And it may not be only the reproductive devises of popular culture, themselves, that let this reinvention happen; those CDs, television programs, sporting events, talent agencies, internet web sites. No, if events of the last week are any judge, it may dwell in the more traditional, official institutions of education or government, as well; the third-sector associations that create and market character goods for their international events, for instance. Or the school-sanctioned graduation ceremonies that promiscuously mix Pachabel with Tinker Bell, Debussy with Disney. I know this for a fact because of the graduation ceremony I attended a few days ago. My 12-year-old son played the cherry blossom that has come to full bloom in grade school and is now celebrating his passage to the more worldly footpath of junior high. What I found remarkable during this public rite of passage was a musical program that blended John Denver’s “Country Roads” with SMAP’s “sekai ni hitotsu dake no hana” (“In the world there is only one flower like you”), and Bizet’s Carmen with Yuzu’s “Mata aeru hima de” (Until We Meet Again). In short, the ceremonial accompaniment was a ReDotPop mix in which past met present, and West melds with East. The result was a robust concoction that announced itself as “everyday culture”.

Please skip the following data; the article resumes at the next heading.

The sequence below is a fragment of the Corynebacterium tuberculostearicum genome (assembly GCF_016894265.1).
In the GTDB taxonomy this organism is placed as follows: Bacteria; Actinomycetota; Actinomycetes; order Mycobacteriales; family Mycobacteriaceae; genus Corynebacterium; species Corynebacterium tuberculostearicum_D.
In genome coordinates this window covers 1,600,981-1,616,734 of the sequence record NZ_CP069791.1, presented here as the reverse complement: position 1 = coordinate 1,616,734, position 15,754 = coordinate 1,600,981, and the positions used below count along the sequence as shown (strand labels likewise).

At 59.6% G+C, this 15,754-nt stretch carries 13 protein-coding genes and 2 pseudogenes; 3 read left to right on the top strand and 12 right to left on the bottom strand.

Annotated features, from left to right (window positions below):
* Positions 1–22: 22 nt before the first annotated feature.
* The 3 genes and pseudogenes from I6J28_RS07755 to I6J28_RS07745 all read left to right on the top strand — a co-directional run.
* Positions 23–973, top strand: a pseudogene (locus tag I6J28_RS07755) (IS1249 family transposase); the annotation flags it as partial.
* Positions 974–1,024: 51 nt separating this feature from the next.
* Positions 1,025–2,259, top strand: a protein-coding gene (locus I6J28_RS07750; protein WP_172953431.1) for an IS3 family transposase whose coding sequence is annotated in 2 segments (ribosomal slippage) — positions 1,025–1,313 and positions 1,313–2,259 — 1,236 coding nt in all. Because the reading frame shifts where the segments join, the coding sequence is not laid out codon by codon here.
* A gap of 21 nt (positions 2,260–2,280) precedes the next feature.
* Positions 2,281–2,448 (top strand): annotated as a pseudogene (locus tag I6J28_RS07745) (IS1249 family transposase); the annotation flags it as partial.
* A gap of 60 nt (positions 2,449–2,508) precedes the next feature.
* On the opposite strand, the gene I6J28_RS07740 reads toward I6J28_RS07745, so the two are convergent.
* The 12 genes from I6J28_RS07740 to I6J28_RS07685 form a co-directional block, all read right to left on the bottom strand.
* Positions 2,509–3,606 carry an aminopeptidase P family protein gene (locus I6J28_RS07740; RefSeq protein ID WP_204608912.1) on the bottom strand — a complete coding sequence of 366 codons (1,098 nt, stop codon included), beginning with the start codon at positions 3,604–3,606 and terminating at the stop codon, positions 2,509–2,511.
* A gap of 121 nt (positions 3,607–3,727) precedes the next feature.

Back in the (official) realm of ReDotPop, one can look beyond Pride to another golden hour drama, Shinsengumi, to find these dynamics similarly at work. Shinsengumi was an actual group, born of a Hobbesian time in Japan’s history, a moment of turbulence in the 1860s characterized by extreme danger, treachery, and lawlessness. This was the time when Japan appeared rudderless, as it was contending with the shock of enforced opening by the West. The ways of the past, the logics holding sway over the present, seemed without meaning and, in their stead, licentiousness quickly filled the societal gaps. Out of desperation, the old guard recruited master swordsmen to the imperial capital of Kyoto to restore order. At first, 200 warriors were enlisted, but the local authorities soon recognized that this was no less a prescription for dystopia. They quickly dismissed 90% of the samurai, leaving behind a core group of 20, who became dubbed Shinsengum” (“Newly Selected Corps”).